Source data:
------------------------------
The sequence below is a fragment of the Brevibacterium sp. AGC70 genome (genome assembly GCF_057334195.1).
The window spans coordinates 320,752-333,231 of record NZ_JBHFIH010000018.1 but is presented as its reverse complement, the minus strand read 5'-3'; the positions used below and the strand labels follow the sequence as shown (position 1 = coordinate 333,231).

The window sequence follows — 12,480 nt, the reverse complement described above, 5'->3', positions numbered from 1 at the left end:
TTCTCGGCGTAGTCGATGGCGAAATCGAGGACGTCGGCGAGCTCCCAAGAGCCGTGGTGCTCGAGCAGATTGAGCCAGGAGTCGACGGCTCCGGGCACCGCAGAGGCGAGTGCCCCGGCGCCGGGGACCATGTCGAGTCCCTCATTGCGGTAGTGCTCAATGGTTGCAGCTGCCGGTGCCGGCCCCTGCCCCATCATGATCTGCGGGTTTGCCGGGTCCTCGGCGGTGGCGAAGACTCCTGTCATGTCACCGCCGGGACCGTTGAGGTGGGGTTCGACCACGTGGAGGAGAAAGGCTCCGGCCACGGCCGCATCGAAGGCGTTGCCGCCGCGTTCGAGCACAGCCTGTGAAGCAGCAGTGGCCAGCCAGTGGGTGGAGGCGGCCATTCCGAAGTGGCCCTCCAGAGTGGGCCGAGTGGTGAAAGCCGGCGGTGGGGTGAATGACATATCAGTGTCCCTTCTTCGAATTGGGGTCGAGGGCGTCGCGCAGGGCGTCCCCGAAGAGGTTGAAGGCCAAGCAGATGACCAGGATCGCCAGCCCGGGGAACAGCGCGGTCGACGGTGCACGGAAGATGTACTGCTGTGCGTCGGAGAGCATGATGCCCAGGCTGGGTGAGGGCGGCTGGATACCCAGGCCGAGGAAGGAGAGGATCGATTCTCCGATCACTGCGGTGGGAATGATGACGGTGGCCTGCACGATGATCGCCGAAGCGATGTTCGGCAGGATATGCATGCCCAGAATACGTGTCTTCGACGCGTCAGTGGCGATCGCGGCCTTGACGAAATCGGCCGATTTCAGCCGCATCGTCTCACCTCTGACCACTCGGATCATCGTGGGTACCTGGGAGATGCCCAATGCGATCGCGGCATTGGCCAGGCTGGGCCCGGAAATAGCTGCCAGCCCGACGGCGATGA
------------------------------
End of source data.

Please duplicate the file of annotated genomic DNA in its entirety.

The sequence below is a fragment of the Brevibacterium sp. AGC70 genome (genome assembly GCF_057334195.1).
The window spans coordinates 320,752-333,231 of record NZ_JBHFIH010000018.1 but is presented as its reverse complement, the minus strand read 5'-3'; the positions used below and the strand labels follow the sequence as shown (position 1 = coordinate 333,231).

The window sequence follows — 12,480 nt, the reverse complement described above, 5'->3', positions numbered from 1 at the left end:
TTCTCGGCGTAGTCGATGGCGAAATCGAGGACGTCGGCGAGCTCCCAAGAGCCGTGGTGCTCGAGCAGATTGAGCCAGGAGTCGACGGCTCCGGGCACCGCAGAGGCGAGTGCCCCGGCGCCGGGGACCATGTCGAGTCCCTCATTGCGGTAGTGCTCAATGGTTGCAGCTGCCGGTGCCGGCCCCTGCCCCATCATGATCTGCGGGTTTGCCGGGTCCTCGGCGGTGGCGAAGACTCCTGTCATGTCACCGCCGGGACCGTTGAGGTGGGGTTCGACCACGTGGAGGAGAAAGGCTCCGGCCACGGCCGCATCGAAGGCGTTGCCGCCGCGTTCGAGCACAGCCTGTGAAGCAGCAGTGGCCAGCCAGTGGGTGGAGGCGGCCATTCCGAAGTGGCCCTCCAGAGTGGGCCGAGTGGTGAAAGCCGGCGGTGGGGTGAATGACATATCAGTGTCCCTTCTTCGAATTGGGGTCGAGGGCGTCGCGCAGGGCGTCCCCGAAGAGGTTGAAGGCCAAGCAGATGACCAGGATCGCCAGCCCGGGGAACAGCGCGGTCGACGGTGCACGGAAGATGTACTGCTGTGCGTCGGAGAGCATGATGCCCAGGCTGGGTGAGGGCGGCTGGATACCCAGGCCGAGGAAGGAGAGGATCGATTCTCCGATCACTGCGGTGGGAATGATGACGGTGGCCTGCACGATGATCGCCGAAGCGATGTTCGGCAGGATATGCATGCCCAGAATACGTGTCTTCGACGCGTCAGTGGCGATCGCGGCCTTGACGAAATCGGCCGATTTCAGCCGCATCGTCTCACCTCTGACCACTCGGATCATCGTGGGTACCTGGGAGATGCCCAATGCGATCGCGGCATTGGCCAGGCTGGGCCCGGAAATAGCTGCCAGCCCGACGGCGATGA